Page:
Commentary

Deciphering Mobile Engagement

Although it depends on your approach, effectively engaging mobile users can be quite counterintuitive. Take the recent findings from mobile ad network AdTheorent, which show that -- at least when it comes to travel and tourism campaigns -- business apps delivered 519% higher engagement rates than entertainment apps. 

Is that because we as mobile consumers are far more willing to take a break from business content than something more entertaining? It’s possible, but one could just as easily assume that business users are busy with their tasks at hand, and in no mood for branded distractions. 

Then, take the finding that sports apps delivered 302% higher engagement than fitness apps. As a workout junkie, this data point is much easier to understand: The absolute worst time to interrupt me is mid-run or mid-set.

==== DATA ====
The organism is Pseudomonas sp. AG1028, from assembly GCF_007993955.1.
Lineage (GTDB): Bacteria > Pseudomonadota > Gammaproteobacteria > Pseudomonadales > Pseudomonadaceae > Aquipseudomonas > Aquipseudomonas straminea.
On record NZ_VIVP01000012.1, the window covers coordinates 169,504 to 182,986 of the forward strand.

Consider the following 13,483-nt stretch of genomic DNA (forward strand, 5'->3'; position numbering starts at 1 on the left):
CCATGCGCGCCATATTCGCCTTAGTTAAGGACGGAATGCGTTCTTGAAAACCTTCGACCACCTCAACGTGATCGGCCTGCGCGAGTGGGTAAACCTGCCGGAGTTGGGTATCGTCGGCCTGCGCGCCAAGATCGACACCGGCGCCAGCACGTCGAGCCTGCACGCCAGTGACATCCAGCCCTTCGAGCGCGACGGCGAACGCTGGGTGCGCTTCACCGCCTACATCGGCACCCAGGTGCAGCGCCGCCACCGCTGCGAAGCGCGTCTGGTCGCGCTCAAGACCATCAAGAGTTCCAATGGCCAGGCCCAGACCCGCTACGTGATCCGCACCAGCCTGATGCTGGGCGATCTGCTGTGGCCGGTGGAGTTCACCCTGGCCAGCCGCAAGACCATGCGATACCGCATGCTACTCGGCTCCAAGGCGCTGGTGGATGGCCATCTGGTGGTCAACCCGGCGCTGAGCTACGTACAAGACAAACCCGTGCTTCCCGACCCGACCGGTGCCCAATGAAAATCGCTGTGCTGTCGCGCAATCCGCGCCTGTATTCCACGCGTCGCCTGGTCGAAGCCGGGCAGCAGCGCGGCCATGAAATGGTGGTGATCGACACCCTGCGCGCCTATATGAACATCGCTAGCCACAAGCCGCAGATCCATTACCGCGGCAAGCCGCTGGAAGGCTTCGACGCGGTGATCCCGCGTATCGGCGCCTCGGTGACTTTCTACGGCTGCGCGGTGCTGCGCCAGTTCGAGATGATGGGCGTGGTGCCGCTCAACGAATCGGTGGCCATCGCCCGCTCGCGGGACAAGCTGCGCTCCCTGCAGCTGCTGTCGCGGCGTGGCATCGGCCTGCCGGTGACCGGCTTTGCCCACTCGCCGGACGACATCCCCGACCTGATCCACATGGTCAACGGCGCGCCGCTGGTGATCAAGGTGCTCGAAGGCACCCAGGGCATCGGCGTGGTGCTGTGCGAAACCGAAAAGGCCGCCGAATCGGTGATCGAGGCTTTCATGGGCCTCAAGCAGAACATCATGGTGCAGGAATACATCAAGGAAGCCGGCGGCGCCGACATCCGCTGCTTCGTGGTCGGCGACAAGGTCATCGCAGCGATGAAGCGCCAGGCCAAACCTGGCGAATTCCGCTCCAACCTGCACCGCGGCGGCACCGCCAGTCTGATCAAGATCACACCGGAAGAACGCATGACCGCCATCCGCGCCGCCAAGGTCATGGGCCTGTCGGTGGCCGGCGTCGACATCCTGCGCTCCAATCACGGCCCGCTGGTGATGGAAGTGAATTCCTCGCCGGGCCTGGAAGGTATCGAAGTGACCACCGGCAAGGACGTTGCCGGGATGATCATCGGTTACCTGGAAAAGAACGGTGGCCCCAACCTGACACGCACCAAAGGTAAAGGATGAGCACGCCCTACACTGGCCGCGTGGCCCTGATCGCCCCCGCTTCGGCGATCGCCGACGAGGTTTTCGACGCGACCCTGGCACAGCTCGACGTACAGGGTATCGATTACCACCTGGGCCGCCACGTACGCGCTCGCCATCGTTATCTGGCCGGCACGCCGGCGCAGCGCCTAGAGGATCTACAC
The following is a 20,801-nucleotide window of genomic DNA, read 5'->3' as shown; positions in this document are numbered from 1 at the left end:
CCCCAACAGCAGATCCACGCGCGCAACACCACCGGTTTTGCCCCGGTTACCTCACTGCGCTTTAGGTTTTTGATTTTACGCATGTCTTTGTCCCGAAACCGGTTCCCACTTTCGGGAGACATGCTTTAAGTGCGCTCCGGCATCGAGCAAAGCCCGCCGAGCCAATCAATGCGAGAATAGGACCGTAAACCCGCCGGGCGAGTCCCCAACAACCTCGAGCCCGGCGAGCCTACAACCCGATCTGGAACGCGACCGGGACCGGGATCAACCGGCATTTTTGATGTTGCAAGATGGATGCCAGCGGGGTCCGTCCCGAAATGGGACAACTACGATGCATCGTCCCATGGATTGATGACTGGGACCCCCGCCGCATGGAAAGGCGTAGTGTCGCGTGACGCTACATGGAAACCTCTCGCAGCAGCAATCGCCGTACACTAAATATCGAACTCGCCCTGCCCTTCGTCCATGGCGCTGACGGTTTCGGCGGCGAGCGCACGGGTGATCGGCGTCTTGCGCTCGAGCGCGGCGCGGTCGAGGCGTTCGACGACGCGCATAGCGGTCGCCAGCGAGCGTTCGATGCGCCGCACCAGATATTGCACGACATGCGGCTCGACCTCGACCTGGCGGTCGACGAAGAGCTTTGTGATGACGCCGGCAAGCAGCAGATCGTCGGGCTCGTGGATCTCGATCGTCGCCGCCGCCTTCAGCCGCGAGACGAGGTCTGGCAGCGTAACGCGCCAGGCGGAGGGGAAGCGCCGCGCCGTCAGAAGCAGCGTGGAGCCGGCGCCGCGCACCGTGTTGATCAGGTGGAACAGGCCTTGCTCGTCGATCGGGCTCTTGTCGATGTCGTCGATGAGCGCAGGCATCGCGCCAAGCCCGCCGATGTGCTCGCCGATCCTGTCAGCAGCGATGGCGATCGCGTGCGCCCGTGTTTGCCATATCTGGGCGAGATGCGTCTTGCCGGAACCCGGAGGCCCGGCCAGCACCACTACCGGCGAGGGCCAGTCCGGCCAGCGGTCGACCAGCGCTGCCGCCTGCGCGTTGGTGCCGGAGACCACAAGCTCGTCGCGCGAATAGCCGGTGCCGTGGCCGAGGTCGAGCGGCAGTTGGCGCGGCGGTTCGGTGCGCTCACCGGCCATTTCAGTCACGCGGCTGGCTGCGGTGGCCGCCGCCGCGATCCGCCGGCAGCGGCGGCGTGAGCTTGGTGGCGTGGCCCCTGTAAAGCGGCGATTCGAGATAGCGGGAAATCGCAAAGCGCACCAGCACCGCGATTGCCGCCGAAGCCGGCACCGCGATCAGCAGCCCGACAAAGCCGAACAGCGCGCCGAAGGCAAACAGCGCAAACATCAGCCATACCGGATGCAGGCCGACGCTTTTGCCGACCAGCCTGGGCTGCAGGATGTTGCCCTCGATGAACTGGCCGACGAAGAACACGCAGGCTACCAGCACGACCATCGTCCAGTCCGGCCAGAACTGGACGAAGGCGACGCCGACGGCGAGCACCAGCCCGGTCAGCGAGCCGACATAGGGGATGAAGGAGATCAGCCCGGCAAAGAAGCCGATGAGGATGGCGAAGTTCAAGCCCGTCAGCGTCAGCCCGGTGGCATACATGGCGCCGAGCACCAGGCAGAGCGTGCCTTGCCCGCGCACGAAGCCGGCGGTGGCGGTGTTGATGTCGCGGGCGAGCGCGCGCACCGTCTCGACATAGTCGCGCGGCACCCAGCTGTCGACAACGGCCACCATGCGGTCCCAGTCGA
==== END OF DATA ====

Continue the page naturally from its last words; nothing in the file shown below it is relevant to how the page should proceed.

Similarly, it’s not hard to comprehend why photo and video apps outperformed music apps -- by 87% -- in terms of engagement. In the mobile world, enjoying a photo or video is often a far quicker and less immersive experience than listening to music, and, hence, easier to break up with advertising. 

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AdTheorent -- which based its research on more than 177.7 million travel and tourism campaign impressions across its mobile ad network, earlier this year -- also found that mobile apps outperformed mobile Web sites in terms of engagement by 64%. 

Key attributes among the most engaged consumer segments of consumers included being female, single, and without children. 
Additional attributes included living in a household with an annual income of over $250,000, a propensity to take vacations abroad, and a predisposition for cruise ships.

This column was previously published in Moblog on August 18, 2015.

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